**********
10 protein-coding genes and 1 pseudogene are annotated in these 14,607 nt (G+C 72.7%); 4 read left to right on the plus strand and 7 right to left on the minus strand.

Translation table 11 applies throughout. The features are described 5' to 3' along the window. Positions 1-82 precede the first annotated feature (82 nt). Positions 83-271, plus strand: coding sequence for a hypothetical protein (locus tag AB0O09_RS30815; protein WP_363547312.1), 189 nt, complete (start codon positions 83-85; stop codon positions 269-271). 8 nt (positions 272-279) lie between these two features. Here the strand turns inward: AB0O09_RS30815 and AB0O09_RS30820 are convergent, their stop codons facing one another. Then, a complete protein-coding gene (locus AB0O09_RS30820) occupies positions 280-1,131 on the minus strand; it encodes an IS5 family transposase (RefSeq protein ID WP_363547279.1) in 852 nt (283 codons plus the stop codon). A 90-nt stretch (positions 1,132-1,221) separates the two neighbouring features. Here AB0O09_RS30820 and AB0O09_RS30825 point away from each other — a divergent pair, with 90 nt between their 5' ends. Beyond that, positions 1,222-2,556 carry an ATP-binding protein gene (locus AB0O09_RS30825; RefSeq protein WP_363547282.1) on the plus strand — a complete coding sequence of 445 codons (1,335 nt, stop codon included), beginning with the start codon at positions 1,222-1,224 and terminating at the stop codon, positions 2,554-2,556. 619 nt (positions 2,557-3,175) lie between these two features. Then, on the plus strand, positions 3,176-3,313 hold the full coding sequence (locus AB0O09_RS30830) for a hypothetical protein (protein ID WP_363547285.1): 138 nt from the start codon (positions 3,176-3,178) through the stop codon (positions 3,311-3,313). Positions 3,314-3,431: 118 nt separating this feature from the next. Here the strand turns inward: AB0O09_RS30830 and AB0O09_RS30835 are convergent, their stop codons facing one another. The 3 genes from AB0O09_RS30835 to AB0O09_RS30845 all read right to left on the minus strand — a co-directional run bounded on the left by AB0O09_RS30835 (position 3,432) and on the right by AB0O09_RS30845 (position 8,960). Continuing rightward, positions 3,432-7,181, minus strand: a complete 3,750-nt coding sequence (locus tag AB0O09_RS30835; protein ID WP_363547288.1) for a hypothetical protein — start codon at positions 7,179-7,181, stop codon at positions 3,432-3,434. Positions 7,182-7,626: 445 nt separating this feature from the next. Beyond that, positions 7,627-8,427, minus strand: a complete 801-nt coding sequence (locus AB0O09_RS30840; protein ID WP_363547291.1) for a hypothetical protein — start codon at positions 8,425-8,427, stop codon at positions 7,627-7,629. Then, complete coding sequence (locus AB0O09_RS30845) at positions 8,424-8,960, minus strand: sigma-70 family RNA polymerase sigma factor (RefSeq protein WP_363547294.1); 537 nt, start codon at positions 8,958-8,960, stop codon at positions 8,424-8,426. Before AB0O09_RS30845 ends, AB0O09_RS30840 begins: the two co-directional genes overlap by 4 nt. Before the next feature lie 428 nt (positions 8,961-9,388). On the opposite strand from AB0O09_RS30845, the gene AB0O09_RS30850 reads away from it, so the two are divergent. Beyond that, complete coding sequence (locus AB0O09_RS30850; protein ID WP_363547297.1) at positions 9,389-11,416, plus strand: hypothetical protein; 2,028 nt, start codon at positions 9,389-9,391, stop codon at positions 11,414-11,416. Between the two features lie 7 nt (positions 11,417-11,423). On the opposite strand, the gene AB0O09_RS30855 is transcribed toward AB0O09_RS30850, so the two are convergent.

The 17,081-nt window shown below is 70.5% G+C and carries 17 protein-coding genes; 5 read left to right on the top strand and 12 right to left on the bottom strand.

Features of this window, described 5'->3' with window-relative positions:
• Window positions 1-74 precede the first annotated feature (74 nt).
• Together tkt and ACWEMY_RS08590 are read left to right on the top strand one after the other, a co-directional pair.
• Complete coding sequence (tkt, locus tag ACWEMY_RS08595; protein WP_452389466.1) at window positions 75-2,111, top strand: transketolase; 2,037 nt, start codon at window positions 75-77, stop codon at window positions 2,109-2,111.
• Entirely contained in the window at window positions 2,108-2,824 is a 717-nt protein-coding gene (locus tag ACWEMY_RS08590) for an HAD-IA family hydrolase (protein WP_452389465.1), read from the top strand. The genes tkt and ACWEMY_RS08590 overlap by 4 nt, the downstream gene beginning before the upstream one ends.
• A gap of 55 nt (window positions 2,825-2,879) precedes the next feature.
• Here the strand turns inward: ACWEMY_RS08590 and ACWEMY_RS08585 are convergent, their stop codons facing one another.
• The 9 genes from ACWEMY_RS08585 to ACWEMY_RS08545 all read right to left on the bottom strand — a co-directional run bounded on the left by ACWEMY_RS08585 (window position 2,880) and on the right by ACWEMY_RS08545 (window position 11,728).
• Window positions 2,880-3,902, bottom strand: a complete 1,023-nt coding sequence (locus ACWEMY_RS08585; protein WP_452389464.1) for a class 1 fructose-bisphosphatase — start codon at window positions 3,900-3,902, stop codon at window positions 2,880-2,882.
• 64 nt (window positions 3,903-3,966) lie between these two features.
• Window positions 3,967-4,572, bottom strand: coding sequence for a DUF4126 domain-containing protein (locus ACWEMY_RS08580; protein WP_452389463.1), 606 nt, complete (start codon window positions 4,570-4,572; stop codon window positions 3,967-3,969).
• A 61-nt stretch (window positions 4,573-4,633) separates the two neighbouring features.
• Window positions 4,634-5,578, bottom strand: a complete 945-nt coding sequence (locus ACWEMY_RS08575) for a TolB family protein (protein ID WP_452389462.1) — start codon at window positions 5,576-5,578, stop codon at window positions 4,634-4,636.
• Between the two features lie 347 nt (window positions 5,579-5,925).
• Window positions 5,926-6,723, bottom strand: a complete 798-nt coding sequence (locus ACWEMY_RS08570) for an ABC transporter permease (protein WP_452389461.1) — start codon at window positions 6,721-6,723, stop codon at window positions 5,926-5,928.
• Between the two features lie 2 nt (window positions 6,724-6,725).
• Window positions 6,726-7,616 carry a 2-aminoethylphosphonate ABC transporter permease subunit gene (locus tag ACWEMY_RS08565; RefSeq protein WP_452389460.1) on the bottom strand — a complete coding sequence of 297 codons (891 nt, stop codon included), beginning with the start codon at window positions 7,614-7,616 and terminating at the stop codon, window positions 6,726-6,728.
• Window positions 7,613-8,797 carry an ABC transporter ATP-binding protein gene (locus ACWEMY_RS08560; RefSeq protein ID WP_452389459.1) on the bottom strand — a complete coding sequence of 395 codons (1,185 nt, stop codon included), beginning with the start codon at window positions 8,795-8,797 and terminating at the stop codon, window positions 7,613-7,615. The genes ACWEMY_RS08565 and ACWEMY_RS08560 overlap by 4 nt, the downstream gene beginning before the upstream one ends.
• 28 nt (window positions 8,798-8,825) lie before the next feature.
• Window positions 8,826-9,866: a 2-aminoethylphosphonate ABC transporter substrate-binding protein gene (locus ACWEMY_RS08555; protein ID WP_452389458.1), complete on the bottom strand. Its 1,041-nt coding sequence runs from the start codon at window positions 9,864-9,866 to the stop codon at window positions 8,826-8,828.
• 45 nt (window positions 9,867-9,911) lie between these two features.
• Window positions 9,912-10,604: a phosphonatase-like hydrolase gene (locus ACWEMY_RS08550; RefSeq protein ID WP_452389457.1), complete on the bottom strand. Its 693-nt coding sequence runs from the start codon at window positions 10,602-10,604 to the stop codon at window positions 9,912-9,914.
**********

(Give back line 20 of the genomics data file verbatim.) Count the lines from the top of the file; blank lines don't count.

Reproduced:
• Window positions 6,726-7,616 carry a 2-aminoethylphosphonate ABC transporter permease subunit gene (locus tag ACWEMY_RS08565; RefSeq protein WP_452389460.1) on the bottom strand — a complete coding sequence of 297 codons (891 nt, stop codon included), beginning with the start codon at window positions 7,614-7,616 and terminating at the stop codon, window positions 6,726-6,728.